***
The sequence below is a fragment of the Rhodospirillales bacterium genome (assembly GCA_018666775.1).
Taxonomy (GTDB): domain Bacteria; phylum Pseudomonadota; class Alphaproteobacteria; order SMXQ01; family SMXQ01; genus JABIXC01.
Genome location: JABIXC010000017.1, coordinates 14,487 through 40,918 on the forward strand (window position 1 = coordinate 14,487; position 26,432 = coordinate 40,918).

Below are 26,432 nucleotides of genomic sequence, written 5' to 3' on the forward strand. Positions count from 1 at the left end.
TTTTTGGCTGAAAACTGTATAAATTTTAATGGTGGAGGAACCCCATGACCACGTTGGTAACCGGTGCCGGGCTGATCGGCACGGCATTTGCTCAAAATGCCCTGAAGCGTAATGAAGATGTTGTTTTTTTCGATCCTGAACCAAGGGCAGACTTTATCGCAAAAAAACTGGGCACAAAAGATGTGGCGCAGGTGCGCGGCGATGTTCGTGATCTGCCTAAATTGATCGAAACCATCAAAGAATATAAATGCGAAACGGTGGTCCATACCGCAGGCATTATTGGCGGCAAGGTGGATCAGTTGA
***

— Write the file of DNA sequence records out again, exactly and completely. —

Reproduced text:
The sequence below is a fragment of the Rhodospirillales bacterium genome (assembly GCA_018666775.1).
Taxonomy (GTDB): domain Bacteria; phylum Pseudomonadota; class Alphaproteobacteria; order SMXQ01; family SMXQ01; genus JABIXC01.
Genome location: JABIXC010000017.1, coordinates 14,487 through 40,918 on the forward strand (window position 1 = coordinate 14,487; position 26,432 = coordinate 40,918).

Below are 26,432 nucleotides of genomic sequence, written 5' to 3' on the forward strand. Positions count from 1 at the left end.
TTTTTGGCTGAAAACTGTATAAATTTTAATGGTGGAGGAACCCCATGACCACGTTGGTAACCGGTGCCGGGCTGATCGGCACGGCATTTGCTCAAAATGCCCTGAAGCGTAATGAAGATGTTGTTTTTTTCGATCCTGAACCAAGGGCAGACTTTATCGCAAAAAAACTGGGCACAAAAGATGTGGCGCAGGTGCGCGGCGATGTTCGTGATCTGCCTAAATTGATCGAAACCATCAAAGAATATAAATGCGAAACGGTGGTCCATACCGCAGGCATTATTGGCGGCAAGGTGGATCAGTTGA